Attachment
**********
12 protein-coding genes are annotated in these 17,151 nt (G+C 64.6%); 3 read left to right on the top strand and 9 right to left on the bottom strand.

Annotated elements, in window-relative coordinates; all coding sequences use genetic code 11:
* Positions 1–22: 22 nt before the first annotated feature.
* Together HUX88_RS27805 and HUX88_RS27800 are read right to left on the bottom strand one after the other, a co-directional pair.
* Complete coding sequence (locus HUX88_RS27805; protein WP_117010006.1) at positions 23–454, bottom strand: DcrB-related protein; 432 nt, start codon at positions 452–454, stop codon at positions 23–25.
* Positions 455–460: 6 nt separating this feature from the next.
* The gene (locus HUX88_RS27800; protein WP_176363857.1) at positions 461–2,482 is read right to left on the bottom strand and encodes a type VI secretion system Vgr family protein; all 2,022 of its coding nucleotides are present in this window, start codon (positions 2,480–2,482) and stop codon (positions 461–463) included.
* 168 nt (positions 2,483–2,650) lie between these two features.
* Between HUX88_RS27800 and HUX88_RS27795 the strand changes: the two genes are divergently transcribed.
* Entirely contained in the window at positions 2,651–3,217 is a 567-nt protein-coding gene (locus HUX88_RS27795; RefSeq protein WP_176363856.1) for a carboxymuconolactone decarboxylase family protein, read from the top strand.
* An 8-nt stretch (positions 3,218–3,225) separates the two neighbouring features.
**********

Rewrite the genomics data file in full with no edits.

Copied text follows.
12 protein-coding genes are annotated in these 17,151 nt (G+C 64.6%); 3 read left to right on the top strand and 9 right to left on the bottom strand.

Annotated elements, in window-relative coordinates; all coding sequences use genetic code 11:
* Positions 1–22: 22 nt before the first annotated feature.
* Together HUX88_RS27805 and HUX88_RS27800 are read right to left on the bottom strand one after the other, a co-directional pair.
* Complete coding sequence (locus HUX88_RS27805; protein WP_117010006.1) at positions 23–454, bottom strand: DcrB-related protein; 432 nt, start codon at positions 452–454, stop codon at positions 23–25.
* Positions 455–460: 6 nt separating this feature from the next.
* The gene (locus HUX88_RS27800; protein WP_176363857.1) at positions 461–2,482 is read right to left on the bottom strand and encodes a type VI secretion system Vgr family protein; all 2,022 of its coding nucleotides are present in this window, start codon (positions 2,480–2,482) and stop codon (positions 461–463) included.
* 168 nt (positions 2,483–2,650) lie between these two features.
* Between HUX88_RS27800 and HUX88_RS27795 the strand changes: the two genes are divergently transcribed.
* Entirely contained in the window at positions 2,651–3,217 is a 567-nt protein-coding gene (locus HUX88_RS27795; RefSeq protein WP_176363856.1) for a carboxymuconolactone decarboxylase family protein, read from the top strand.
* An 8-nt stretch (positions 3,218–3,225) separates the two neighbouring features.